Aharon Barak, center, president of the Supreme Court of Israel, received an honorary degree from the University of Hartford, Oct. 14, 2001.A Talmudic teaching regarding judges says, “You think that I am granting you power? It is slavery that I am imposing upon you,” said Aharon Barak, president of the Israeli Supreme Court.
“But it is an odd sort of slavery, where the purpose is to serve liberty, dignity and justice. Liberty to the spirit of the human being; dignity and equality to everyone; justice to the individual and to the community,” Barak said. “This is the promise which accompanies me to the courtroom daily. As I sit at trial, I stand on trial.”
Barak, no relation to Ehud Barak, the former prime minister, has served on the Israeli Supreme Court for 23 years and as its president for the past six years.
Barak had humble beginnings. He was smuggled out of Lithuania in a satchel as a child. “When I was only three years old, World War II broke out. In 1941 – when I was five years of age – my family and I were placed in a ghetto. We were in hell. Out of 30,000 Jews in the ghetto, only several hundred were saved. I am one of the very few survivors. Almost all my family was killed,” said Barak, who was saved by the efforts of a Lithuanian family.
“What is my lesson from this experience? It is not hatred; it is not hopelessness about the nature of men. Quite the opposite: My lesson is a belief in the human spirit; my lesson is the centrality of the human being; my lesson is equality among all of us; my lesson is that we are all made in the image of God. Protecting dignity and quality and doing justice is my North Star, which guides me in my difficult moments.”
Barak, who sees his role as a judge as a “mission,” spoke about the role of a Supreme Court in a democracy. “The role of the judiciary is to adjudicate disputes according to law,” he said. “It involves three functions: fact determination, law application and law determination.
“The third function – law determination – does not involve, in most cases, any creation. The law is known and determines. The court merely declares what the law is,” he said. “However, there are hard cases. In such cases, the law is uncertain. There is more than one meaning given to the legal problem. In such cases, law declaration also involves law creation … The public has the right to know that we make law and how we do it.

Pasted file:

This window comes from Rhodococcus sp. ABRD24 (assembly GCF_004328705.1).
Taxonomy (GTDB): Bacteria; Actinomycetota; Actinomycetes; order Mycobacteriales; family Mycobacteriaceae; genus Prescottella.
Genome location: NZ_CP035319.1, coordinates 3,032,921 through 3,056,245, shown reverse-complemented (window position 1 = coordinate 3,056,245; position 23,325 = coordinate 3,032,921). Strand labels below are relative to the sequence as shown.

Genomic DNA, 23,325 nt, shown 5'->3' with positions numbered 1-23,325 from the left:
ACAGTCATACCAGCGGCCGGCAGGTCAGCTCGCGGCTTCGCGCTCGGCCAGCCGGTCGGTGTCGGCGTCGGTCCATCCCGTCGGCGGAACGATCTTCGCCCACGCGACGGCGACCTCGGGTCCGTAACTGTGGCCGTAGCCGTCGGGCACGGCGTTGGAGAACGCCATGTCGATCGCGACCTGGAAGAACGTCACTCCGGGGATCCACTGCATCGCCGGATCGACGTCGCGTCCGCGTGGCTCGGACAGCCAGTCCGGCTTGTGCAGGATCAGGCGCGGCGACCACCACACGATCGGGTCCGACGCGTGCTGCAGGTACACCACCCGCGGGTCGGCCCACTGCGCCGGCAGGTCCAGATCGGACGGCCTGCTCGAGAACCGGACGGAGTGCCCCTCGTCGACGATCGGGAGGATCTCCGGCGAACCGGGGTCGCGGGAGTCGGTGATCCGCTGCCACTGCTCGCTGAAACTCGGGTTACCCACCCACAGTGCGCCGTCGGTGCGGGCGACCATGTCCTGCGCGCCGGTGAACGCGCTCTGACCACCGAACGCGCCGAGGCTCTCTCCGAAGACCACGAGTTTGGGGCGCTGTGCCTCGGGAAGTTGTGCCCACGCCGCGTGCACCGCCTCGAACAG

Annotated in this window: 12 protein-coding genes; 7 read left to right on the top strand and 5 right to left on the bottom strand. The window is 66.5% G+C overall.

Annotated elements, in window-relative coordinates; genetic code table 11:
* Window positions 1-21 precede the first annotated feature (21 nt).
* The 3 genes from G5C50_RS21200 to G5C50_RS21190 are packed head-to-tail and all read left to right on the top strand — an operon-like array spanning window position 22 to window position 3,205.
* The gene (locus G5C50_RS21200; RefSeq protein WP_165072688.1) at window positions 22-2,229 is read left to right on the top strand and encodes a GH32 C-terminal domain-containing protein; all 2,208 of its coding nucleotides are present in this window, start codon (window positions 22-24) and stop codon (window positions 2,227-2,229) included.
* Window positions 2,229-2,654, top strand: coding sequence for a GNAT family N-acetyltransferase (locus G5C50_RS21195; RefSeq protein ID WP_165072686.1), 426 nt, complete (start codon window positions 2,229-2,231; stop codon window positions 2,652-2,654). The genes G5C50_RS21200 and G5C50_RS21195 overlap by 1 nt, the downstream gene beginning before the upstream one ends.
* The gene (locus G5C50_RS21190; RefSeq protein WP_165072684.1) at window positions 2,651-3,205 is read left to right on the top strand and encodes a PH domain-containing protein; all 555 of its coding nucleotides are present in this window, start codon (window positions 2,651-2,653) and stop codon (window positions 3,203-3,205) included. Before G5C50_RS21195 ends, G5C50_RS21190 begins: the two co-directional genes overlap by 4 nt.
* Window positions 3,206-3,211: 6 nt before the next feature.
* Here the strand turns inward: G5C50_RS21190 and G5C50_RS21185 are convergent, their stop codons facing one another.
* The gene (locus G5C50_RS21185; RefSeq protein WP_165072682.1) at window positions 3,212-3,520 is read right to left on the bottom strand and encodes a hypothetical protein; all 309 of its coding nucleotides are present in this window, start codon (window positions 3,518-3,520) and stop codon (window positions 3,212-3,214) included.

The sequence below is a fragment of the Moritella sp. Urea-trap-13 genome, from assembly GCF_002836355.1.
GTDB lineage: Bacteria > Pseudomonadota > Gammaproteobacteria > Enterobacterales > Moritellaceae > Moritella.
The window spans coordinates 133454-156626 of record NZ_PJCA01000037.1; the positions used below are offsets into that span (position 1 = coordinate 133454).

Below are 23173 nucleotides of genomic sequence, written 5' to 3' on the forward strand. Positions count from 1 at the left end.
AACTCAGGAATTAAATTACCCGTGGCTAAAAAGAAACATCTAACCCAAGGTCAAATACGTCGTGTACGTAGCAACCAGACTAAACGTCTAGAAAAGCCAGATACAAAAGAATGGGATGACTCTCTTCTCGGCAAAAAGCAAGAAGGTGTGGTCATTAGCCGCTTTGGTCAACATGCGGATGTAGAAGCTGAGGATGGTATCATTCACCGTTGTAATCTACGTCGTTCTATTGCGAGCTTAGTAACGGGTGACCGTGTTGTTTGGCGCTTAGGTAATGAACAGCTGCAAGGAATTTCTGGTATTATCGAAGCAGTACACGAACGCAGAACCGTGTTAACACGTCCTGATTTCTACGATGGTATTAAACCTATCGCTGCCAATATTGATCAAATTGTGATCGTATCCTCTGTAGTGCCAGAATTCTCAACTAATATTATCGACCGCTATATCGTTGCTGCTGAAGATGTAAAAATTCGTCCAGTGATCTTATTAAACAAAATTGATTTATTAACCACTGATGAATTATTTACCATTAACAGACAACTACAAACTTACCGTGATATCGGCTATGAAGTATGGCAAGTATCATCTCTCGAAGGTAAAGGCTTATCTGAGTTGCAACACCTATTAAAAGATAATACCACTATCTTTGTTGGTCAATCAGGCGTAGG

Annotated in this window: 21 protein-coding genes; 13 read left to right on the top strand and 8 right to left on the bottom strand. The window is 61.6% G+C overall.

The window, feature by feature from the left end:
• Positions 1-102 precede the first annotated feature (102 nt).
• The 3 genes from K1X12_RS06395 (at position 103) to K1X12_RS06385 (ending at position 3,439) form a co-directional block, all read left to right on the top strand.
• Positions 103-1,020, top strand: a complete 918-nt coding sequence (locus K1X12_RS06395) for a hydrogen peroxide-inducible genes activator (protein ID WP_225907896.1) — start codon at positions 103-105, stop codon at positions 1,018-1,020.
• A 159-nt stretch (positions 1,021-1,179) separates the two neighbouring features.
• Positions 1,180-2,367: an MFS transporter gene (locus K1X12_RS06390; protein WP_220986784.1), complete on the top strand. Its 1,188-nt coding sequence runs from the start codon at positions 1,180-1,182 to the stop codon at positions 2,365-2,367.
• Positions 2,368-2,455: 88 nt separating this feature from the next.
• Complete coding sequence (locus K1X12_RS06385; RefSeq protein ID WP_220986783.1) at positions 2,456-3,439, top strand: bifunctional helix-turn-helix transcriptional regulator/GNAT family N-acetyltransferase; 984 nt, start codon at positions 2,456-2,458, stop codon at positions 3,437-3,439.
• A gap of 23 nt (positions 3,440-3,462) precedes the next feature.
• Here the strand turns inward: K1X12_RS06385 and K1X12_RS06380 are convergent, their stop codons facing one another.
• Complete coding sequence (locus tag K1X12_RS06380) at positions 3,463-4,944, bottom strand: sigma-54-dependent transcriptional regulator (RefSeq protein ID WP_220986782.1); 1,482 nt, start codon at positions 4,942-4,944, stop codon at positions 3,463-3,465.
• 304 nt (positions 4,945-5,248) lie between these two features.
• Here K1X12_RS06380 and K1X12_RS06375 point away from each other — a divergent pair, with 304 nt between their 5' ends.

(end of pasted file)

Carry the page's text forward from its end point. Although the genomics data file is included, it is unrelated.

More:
“A judge is not allowed to flip a coin, although it achieves full objectivity,” he said.
In creating law, Barak said “we should give expression to the basic values of our legal system. Those values reflect the ethical values of morality and justice; they include social values relating to public order, judicial independence, separation of powers, public peace and security; they are based on concepts of reasonableness, tolerance, proportionality, good faith and honesty. At the center of these fundamental values stand human rights – political, social and economic.” Respecting those values is not always easy, especially in difficult times.
“When terror swept the country and when bombs exploded in the street, the mood was ‘get the terrorists, interrogate them by any means, and find out where the bombs are.’ But the Israeli Supreme Court said ‘no,'” Barak said. “Dignity is a human right for everyone, including the terrorist. A state cannot use force against anyone – not even the terrorist that is planting a bomb in the supermarket. Those are our basic values as a democracy.”
Speaking of what he called “the main difficulty in judicial lawmaking,” Barak said that in “hard cases, a judge is faced with a conflict between basic values. Dignity of the individual conflicts with state security and free speech conflicts with public order of privacy and reputation. Freedom of religion conflicts with freedom from religion. The dignity of the fetus conflicts with the dignity of the mother.” A judge must assign weight to each value and balance the conflicting values. A judge’s ability to weigh and balance reflects “personal history, life experience and totality as an individual and as a judge.”
“As a judge, I am conscious of what is taking place in my country,” Barak said. “It is my duty to study my country’s problems, to read its literature, to listen to its music. A judge is a creation of his time. He moves with history … Law hasn’t started with us. It will not end with us.”